Team Captain: August writing NL's 'Shazam!'
EmptyJohn August has been hired to pen "Shazam!" New Line Cinema's adaptation of a DC Comics series featuring Captain Marvel. Peter Segal is attached to direct and also is producing with Michael Ewing.
The comic book series focuses on Billy Batson, a teenager who becomes the superhero known as Captain Marvel when he utters the magic word "Shazam!" The name is an acronym for six gods and heroes of the ancient world as well as their attributes: the wisdom of Solomon, the strength of Hercules, the stamina of Aries, the power of Zeus, the courage of Achilles and the speed of Mercury.
Writers on the long-gestating project include William Goldman and Bryan Goluboff.
Segal approached August because of the scribe's track record of combining big spectacle with characterization in such movies as "Tim Burton's Corpse Bride," "Charlie and the Chocolate Factory" and "Big Fish." August, who recently started reading the trade paperbacks that compiled the "Shazam!" series, was intrigued.
"It's a unique opportunity to do a comic book movie where the character in it actually read comic books," said August, who has started writing the script. "What's terrific about the character is that he looks like this superstudly superhero but is really a 13-year-old boy. And to approach everything that is great about a superhero movie from a 13-year-old boy's perspective was a unique way in."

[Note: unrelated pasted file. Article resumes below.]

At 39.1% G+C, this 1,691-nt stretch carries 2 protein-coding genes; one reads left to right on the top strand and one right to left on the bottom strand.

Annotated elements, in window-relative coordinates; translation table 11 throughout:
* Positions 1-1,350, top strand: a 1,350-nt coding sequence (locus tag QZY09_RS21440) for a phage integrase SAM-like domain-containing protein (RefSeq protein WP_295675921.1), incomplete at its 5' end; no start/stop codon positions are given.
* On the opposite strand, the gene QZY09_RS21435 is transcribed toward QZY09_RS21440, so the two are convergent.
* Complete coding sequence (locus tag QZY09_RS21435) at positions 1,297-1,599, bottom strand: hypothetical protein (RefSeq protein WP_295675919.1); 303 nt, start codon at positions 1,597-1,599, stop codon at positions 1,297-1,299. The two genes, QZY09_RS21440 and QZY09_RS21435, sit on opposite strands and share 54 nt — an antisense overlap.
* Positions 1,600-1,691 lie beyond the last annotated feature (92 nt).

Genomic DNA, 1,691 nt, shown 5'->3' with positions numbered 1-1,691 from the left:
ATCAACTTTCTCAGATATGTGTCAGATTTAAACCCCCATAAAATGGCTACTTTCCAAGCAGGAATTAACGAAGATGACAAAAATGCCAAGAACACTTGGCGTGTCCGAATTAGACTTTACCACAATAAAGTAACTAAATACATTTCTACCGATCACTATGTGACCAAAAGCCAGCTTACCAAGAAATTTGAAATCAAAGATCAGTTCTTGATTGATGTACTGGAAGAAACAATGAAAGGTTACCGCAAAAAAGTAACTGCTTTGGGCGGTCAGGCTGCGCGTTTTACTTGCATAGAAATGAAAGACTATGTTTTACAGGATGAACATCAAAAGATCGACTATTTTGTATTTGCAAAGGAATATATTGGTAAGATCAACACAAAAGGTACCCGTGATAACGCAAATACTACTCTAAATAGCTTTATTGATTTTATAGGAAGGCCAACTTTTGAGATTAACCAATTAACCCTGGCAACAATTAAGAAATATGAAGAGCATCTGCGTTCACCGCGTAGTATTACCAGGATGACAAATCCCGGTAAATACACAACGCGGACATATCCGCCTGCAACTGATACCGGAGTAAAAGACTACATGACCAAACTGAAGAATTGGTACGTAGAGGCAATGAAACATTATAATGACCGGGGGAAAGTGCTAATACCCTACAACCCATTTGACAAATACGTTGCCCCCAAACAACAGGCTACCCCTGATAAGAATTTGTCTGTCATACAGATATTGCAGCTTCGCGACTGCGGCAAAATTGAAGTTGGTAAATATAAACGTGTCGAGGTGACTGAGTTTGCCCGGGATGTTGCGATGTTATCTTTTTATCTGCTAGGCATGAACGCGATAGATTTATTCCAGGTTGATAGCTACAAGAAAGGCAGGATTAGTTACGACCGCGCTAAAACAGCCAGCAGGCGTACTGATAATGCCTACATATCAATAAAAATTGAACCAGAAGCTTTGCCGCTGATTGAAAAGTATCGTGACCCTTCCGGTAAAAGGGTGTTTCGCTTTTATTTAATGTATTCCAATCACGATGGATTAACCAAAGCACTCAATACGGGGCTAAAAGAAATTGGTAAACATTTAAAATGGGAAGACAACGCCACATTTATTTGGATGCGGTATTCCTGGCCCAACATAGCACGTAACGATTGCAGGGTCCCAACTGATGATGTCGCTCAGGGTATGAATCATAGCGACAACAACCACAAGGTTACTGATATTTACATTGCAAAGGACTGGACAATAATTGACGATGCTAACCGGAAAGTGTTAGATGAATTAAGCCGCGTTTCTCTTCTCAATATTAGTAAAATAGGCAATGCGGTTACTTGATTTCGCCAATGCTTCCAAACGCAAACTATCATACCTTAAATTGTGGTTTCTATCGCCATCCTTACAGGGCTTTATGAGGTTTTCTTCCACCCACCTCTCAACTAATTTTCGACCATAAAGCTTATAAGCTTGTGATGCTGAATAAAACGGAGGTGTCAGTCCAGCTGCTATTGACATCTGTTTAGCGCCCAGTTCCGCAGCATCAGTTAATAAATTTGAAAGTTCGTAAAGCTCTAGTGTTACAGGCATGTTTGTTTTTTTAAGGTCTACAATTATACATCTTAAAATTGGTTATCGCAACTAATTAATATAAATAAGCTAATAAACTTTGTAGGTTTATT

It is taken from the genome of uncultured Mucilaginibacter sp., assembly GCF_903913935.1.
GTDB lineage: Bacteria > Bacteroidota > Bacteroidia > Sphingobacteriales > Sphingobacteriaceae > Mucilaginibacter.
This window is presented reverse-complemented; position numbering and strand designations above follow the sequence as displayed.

August sat down with noted DC Comics writer Geoff Johns for "idiot checking," making sure the filmmakers' approach to the character was consistent with what fans love about him. "I think we're going to be able to be really faithful to the mythology and yet make it completely transparent for people who have no idea who the character is," August said.
Chris Godsick and Michael Uslan ("Constantine") are executive producing.
Gregory Noveck is overseeing for DC Comics. Mark Kaufman and Daryl Freimark are overseeing for New Line.
August, who wrote and directed the Sundance Film Festival favorite "The Nines," is repped by UTA and attorney Ken Richman.